Signs and Fix-ups

As a follow-up to my April post about Clarifying Confusion,  I am sharing links to introductory lessons for clarifying and repairing confusion.  Below are two resources from the Help Teens Read page at Teachers Pay Teachers.

The first item is a Cornell Notes printable (student and teachers pages with visuals) for identifying the six common signs of confusion.  See description below:

This poster shows the concepts included in the Clarifying Confusion resource.

As the first step in helping our students be metacognitive about the process of identifying their own confusion, isolating causes of their confusion, and choosing options for repairing our confusion, we teach students the common signs readers experience when confusion occurs.  This Cornell notes task introduces students to the common signs,  engages students in Cornell note taking, and supports instruction of main ideas, supporting details and summary writing.  These are all targets within our intervention curriculum for students in grades 6-9.  The commentary and graphics are developed by the Helpteensread.org contributors, but the content is based on Cris Tovani text, I Read it, But I don’t Get It.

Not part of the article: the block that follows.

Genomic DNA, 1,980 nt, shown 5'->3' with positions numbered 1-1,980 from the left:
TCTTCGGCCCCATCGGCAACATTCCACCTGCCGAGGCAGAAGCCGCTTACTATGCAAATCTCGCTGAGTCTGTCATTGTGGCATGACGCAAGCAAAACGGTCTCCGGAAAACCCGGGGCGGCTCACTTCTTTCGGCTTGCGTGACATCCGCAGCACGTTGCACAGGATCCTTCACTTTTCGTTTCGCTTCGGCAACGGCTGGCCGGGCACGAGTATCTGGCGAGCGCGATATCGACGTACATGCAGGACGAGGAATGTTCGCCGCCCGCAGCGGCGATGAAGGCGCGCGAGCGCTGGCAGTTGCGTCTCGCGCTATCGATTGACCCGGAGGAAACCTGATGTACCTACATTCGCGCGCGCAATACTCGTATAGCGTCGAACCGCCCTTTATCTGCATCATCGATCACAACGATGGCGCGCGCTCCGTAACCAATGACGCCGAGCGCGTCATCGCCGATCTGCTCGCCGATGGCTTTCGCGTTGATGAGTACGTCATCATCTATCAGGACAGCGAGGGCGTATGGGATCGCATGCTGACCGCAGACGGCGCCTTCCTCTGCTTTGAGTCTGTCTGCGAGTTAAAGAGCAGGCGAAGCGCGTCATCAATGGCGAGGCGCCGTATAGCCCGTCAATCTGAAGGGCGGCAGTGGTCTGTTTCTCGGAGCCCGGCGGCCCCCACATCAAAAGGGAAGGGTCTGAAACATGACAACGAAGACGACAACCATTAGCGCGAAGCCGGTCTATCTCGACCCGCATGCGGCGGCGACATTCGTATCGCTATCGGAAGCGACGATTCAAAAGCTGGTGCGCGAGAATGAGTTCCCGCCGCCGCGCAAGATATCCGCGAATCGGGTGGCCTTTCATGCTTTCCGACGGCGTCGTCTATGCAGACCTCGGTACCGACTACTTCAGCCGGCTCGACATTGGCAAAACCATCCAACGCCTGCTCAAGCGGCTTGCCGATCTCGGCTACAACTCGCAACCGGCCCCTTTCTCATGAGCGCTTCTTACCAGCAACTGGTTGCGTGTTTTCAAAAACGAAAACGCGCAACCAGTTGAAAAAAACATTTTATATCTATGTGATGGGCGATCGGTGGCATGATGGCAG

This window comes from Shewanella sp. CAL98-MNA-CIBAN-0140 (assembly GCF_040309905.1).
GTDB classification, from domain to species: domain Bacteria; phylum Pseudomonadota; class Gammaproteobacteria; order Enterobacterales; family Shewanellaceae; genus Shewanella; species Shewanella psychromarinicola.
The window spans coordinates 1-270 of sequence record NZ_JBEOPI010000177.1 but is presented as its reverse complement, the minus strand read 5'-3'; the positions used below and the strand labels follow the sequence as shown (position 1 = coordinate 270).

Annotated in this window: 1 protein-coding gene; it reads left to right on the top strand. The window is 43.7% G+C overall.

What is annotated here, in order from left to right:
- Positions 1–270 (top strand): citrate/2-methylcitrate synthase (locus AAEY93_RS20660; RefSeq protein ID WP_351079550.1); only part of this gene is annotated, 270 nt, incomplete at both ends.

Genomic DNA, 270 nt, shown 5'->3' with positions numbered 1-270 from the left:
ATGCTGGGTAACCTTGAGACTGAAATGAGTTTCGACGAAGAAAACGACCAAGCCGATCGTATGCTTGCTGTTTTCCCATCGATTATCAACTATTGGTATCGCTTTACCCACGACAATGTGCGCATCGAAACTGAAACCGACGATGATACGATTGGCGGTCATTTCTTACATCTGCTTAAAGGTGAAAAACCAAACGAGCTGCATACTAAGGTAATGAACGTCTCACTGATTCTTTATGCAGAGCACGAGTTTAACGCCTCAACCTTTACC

Elements provided with the Fix-up Cornell notes resource

The second item, also a Cornell Notes printable with visuals included,  is used once students have a fair grasp of when they feel confused and what causes the confusion. See description below:

Helping students use effective strategies to repair confusion as they read is an important and challenging step to helping secondary students become proficient readers.  The steps may be intuitive to proficient readers, but some students need explicit instruction and authentic practice.  This Cornell notes task introduces students to the ten common repair strategies,  engages students in Cornell note taking, and supports instruction of main ideas, supporting details and summary writing.  These are all targets within the intervention curriculum for students in grades 6-9.   The fix-ups are divided into three segments.  Students may find learning and practicing use in authentic ways a few at a time helps them become more independent at applying each when needed. Ultimately, students can develop a toolbox of many strategies that apply to their own common challenges.  The commentary and graphics are developed by the Helpteensread contributors, but the content is based on Cris Tovani text,  I Read it But I don’t Get It.

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